Before there was the Original Six, there was the First Four.
On Wednesday, Dec. 19, 1917, the brand-new National Hockey League took the ice for the first time. It wasn't exactly "national"; the NHL included two teams from Montreal and one each from Toronto and Ottawa (a franchise from Quebec was an original member but didn't ice a team until 1919). All but the new Toronto team had come from the National Hockey Association. The NHL was less than a month old; the announcement of the League's formation had come on Nov. 26.
Today's fans probably wouldn't recognize the game as it was played then. Forward passing was not allowed, making stickhandling and skating the keys to success (and cutting down on assists). There were no zones, players couldn't kick the puck and what became known as "changing on the fly" wasn't allowed. Minor penalties were three minutes and goaltenders served their own penalties, forcing teams to use a defenseman or forward to try to keep the opposition off the scoreboard. But shooters did have one thing going for them on opening night: The NHL had kept an NHA rule mandating that goaltenders weren't allowed to leave their feet to make a save; it dropped that regulation less than a month later.
The fledgling league's opening night was a Who's Who of hockey history.
Video: The National Hockey League is born in 1917
The visiting Montreal Canadiens defeated the Ottawa Senators 7-4, with Joe Malone scoring five of Montreal's seven goals on his way to finishing with 44 in 20 games. In addition to Malone, Montreal's roster included goaltender Georges Vezina and players such as Newsy Lalonde, Didier Pitre and Jack Laviolette. Ottawa featured its own star goaltender, Clint Benedict, as well as players such as Eddie Gerard, Cy Denneny and Jack Darragh. All later were inducted to the Hockey Hall of Fame.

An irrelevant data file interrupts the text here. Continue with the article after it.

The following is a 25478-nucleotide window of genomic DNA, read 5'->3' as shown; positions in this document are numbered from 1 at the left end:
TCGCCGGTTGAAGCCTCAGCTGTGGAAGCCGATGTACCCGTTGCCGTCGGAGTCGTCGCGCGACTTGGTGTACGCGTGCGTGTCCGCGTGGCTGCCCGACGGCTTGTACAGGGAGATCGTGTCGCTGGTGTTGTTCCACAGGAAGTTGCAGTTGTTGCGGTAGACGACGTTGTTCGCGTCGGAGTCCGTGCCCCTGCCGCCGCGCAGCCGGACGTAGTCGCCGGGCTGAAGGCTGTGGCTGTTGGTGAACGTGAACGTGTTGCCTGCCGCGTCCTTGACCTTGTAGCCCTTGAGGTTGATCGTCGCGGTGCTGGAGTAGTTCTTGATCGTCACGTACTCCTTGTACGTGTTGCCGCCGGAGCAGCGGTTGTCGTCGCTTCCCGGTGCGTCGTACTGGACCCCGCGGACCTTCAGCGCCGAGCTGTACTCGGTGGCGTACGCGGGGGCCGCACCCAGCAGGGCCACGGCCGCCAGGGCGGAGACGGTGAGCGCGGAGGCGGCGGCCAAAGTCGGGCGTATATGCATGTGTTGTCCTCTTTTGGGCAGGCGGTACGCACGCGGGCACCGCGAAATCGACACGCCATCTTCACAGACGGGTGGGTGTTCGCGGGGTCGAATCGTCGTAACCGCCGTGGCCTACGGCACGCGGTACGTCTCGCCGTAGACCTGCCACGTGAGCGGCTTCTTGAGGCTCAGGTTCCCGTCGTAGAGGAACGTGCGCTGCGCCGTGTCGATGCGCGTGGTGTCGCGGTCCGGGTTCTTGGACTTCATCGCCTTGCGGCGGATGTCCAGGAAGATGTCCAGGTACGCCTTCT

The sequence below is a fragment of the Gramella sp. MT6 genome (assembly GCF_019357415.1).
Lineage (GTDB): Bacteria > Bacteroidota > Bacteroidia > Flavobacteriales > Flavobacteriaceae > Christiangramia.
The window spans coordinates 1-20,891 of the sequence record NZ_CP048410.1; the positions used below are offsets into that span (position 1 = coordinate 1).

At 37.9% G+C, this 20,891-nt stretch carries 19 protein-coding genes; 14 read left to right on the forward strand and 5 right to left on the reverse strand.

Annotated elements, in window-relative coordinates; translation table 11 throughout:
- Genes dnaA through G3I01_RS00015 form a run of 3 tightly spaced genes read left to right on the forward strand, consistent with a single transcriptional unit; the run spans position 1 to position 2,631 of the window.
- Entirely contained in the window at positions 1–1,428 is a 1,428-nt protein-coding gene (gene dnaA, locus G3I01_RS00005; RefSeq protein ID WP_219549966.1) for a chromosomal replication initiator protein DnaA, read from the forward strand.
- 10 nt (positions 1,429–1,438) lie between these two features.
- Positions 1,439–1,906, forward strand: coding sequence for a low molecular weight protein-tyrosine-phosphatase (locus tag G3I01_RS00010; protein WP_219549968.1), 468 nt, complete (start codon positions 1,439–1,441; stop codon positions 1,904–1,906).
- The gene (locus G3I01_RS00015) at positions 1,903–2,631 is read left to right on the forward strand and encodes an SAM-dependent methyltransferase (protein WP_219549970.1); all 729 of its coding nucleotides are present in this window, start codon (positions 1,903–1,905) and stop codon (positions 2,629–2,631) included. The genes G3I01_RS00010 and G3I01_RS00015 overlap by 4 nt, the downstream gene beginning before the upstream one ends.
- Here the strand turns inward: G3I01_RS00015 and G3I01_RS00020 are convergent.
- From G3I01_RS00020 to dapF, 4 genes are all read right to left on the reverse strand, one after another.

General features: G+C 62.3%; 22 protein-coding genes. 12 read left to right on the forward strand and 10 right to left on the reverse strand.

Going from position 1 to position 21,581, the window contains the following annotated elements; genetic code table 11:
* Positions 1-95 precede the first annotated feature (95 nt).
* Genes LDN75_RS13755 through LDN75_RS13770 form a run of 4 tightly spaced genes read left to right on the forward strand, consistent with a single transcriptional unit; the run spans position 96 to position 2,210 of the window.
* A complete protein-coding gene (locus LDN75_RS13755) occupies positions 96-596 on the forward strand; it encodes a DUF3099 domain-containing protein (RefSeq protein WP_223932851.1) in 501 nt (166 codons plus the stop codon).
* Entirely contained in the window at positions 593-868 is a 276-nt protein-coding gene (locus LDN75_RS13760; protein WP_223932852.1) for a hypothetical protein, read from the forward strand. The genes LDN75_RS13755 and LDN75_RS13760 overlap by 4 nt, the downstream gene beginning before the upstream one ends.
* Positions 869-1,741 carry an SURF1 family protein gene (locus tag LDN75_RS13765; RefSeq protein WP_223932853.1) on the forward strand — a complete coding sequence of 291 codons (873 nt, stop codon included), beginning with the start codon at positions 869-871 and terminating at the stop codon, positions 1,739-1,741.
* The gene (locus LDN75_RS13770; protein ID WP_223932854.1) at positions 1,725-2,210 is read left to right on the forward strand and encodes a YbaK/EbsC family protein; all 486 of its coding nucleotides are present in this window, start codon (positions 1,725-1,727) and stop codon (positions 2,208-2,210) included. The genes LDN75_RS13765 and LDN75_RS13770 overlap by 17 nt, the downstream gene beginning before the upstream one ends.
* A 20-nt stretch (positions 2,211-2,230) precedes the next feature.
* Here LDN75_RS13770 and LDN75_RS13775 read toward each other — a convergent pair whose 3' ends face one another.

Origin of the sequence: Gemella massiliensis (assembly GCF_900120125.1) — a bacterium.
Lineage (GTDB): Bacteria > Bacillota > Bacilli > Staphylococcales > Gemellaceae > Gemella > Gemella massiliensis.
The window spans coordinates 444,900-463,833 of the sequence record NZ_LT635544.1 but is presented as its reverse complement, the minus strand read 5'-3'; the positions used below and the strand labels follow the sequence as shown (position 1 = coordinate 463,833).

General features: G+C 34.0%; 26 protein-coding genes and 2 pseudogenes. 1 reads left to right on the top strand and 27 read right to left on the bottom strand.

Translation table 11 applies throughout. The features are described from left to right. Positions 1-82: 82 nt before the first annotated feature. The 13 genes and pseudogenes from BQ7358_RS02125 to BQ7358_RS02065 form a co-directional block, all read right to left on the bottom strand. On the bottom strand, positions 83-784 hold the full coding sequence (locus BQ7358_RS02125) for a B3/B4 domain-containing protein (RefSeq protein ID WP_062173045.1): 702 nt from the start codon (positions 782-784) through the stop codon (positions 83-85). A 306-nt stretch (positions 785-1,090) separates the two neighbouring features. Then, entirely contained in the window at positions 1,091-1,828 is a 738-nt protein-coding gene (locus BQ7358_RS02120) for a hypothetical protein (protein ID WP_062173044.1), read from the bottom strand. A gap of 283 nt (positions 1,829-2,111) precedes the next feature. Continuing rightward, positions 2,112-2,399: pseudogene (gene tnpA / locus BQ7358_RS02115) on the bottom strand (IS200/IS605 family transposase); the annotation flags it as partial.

The Senators trailed 3-0 after the first period, which saw Darragh and Hamby Shore refuse to play until their contracts were reworked. Each took the ice during the second period after agreements were reached, but, according to the Globe and Mail, "it was too late to repair the damage."
Senators' Cy Denneny; Canadiens' Didier Pitre and Joe Malone
The game, played at Dey's Arena, reportedly drew about 6,000 fans, though the arena's normal seating capacity was listed at 4,500.
"Between five and six thousand people turned out to attend the local game," the Toronto Sun reported, "and though the ice was sticky, preventing the Ottawas from showing their usual speed and helping the heavier Canadiens, the hockey dished up was, under the circumstances, surprisingly good.
"Had the Ottawas started out with their regular team they might have landed the match"
Replica score sheet from the Canadiens' 7-4 victory over the Senators on Dec. 19, 1917
When the Canadiens were on the road, the Montreal Wanderers opened at home with a 10-9 victory against the Toronto Arenas. Wanderers defenseman Dave Ritchie scored the first goal in NHL history (one minute into the game) and Harry Hyland had five for Montreal; Reg Noble scored four goals for Toronto. Art Ross, who earned induction into the Hall of Fame as a builder for his work with the Boston Bruins, was a reserve for the Wanderers and scored his lone NHL goal late in the second period.
Bert Lindsay, father of future Hall of Famer Ted Lindsay, was the goalie for the Wanderers. Sammy Hebert began the game in goal for Toronto but was replaced by Arthur Brooks. The Globe and Mail blamed Toronto's goalies for the loss.
Wanderers' Harry Hyland; the Arenas' Reg Noble (pictured in Falcons jersey) and Harry Cameron
"The play was somewhat ragged at times, and the visiting team was weak in its goalkeepers. Toronto had the better of the argument most of the game, but neither Hebert, who was the Toronto goalkeeper in the earlier part of the game, nor Brookes, in the second session, stopped the Wanderers' shots as they might have done."
Although noting that the "Torontos showed plenty of speed and dash on the attack," the Toronto Star also said that "there was lack of team work at the finish to its efforts, however."
Unlike the packed house in Ottawa, the Wanderers drew 700 people to their opener at Westmount Arena despite offering free admission to military personnel and their families.
Replica score sheet from the Wanderers' 10-9 victor over the Arenas on Dec. 19, 1917
Unfortunately for the Wanderers, their opening-night victory was their last. They lost their next three games before a fire burned Westmount Arena to the ground on Jan. 2, 1918. The Canadiens, who also used Westmount as their home, moved into the 3,250-seat Jubilee Rink in the city's east end; the Wanderers elected to fold.
The NHL made it to the end of the season with three teams, but it did bring home the Stanley Cup. Toronto defeated the Canadiens 10-7 in a two-game, total-goals series, then topped the Vancouver Millionaires, champions of the Pacific Coast Hockey Association, in a five-game final, enabling the new league to proclaim itself as the world's best.
Photos courtesy of Hockey Hall of Fame